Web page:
The Culture Totem

The Wilson Quarterly, Spring 2000 | Go to article overview

The Culture Totem


"What We Talk about When We Talk about Culture" by Matthew Greenfield, in Raritan (Fall 1999), Rutgers Univ., 31 Mine St., New Brunswick, N.J. 08903.

For many in the tribe of literary critics, cultural studies is now the rage. The very word culture has taken on high totemic status, with "an almost magical power to confer authority and assuage anxiety," notes Greenfield, an English instructor at Bowdoin College, in Brunswick, Maine. "Merely to pronounce the word expands the territory of literary criticism," at the same time warding off doubts about the field's basic worth. It lets English professors venture into far-flung areas to take up subjects such as the "intertextuality" of rock 'n' roll or the history of images of physical disability. Universities, academic disciplines, and even campus bookstores have been busily rearranging themselves to show proper obeisance. Meanwhile, contends Greenfield, culture's intellectual day may be passing.

The concept of culture invariably shifts the focus away from "the agency and intention of individuals and toward the mapping of larger structures," he notes. Borrowing the concept from anthropology, literary critics often employ a "simplified, distorted, or undertheorized version" of it, with the vagueness quite possibly only enhancing its "tremendous authority" in the field. Literary critics see culture as collective "games," as collective "performances," or, most commonly, as like a "text"-and therefore susceptible to literary interpretation.

But as critics shift their focus away from individual writers, toward "larger cultural systems," they run into difficulties, Greenfield says. One is how to explain historical change, in Marxist or other terms, when the cultural theories presume a "culture" with a coherent function or structure that is static or at least resistant to change. …

The rest of this article is only available to active members of Questia

Sign up now for a free, 1-day trial and receive full access to:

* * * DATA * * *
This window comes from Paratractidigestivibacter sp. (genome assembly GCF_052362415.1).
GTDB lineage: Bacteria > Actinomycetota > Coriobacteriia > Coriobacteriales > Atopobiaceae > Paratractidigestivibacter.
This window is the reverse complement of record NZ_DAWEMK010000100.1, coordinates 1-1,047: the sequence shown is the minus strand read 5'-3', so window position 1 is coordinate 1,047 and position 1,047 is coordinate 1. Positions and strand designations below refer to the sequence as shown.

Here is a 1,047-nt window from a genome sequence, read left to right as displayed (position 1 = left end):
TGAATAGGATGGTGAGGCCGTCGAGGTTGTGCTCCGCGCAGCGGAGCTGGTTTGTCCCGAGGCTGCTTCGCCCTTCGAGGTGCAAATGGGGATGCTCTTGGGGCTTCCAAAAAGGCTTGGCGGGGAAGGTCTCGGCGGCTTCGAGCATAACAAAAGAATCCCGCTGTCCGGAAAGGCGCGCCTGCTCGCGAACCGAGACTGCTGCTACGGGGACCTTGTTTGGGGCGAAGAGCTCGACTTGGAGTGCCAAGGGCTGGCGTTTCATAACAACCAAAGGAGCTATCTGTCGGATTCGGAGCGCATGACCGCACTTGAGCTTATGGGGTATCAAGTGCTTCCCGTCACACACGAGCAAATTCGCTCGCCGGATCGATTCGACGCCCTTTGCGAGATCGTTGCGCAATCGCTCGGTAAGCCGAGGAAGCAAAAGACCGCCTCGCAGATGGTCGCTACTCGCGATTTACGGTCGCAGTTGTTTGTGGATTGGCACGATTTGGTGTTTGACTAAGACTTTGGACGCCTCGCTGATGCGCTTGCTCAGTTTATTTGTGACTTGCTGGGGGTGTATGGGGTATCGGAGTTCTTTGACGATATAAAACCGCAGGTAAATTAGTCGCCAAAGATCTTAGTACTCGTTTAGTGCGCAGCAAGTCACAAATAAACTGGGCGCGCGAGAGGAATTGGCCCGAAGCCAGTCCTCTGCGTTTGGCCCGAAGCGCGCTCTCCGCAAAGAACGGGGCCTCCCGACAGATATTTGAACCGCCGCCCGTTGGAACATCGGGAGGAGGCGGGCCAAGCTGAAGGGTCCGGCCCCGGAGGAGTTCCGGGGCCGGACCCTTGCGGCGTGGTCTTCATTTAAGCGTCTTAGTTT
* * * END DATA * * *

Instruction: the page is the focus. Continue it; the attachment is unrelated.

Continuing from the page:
• Questia's entire collection
  • Automatic bibliography creation
  • More helpful research tools like notes, citations, and highlights
  • Ad-free environment

Already a member? Log in now.

Notes for this article

Add a new note
If you are trying to select text to create highlights or citations, remember that you must now click or tap on the first word, and then click or tap on the last word.
One moment ...
Default project is now your active project.
Project items

Items saved from this article

This article has been saved
Highlights (0)
Some of your highlights are legacy items.

Highlights saved before July 30, 2012 will not be displayed on their respective source pages.

You can easily re-create the highlights by opening the book page or article, selecting the text, and clicking “Highlight.”

Citations (0)
Some of your citations are legacy items.

Any citation created before July 30, 2012 will labeled as a “Cited page.” New citations will be saved as cited passages, pages or articles.

We also added the ability to view new citations from your projects or the book or article where you created them.

Notes (0)
Bookmarks (0)

You have no saved items from this article

Project items include:
  • Saved book/article
  • Highlights
  • Quotes/citations
  • Notes
  • Bookmarks
Notes
Cite this article

Cited article

Style
Citations are available only to our active members.
Sign up now to cite pages or passages in MLA, APA and Chicago citation styles.

(Einhorn, 1992, p. 25)

(Einhorn 25)

1

1. Lois J. Einhorn, Abraham Lincoln, the Orator: Penetrating the Lincoln Legend (Westport, CT: Greenwood Press, 1992), 25, http://www.questia.com/read/27419298.

Cited article

The Culture Totem
Settings

Settings

Typeface
Text size Smaller Larger Reset View mode
Search within

Search within this article

Look up

Look up a word

  • Dictionary
  • Thesaurus
Please submit a word or phrase above.
Print this page

Print this page

Why can't I print more than one page at a time?

Full screen

matching results for page

Cited passage

Style
Citations are available only to our active members.
Sign up now to cite pages or passages in MLA, APA and Chicago citation styles.

"Portraying himself as an honest, ordinary person helped Lincoln identify with his audiences." (Einhorn, 1992, p. 25).

"Portraying himself as an honest, ordinary person helped Lincoln identify with his audiences." (Einhorn 25)

"Portraying himself as an honest, ordinary person helped Lincoln identify with his audiences."1

1. Lois J. Einhorn, Abraham Lincoln, the Orator: Penetrating the Lincoln Legend (Westport, CT: Greenwood Press, 1992), 25, http://www.questia.com/read/27419298.

Cited passage

Welcome to the new Questia Reader

The Questia Reader has been updated to provide you with an even better online reading experience.  It is now 100% Responsive, which means you can read our books and articles on any sized device you wish.  All of your favorite tools like notes, highlights, and citations are still here, but the way you select text has been updated to be easier to use, especially on touchscreen devices.  Here's how:

1. Click or tap the first word you want to select.
2. Click or tap the last word you want to select.

OK, got it!

Thanks for trying Questia!

Please continue trying out our research tools, but please note, full functionality is available only to our active members.

Your work will be lost once you leave this Web page.

For full access in an ad-free environment, sign up now for a FREE, 1-day trial.

Already a member? Log in now.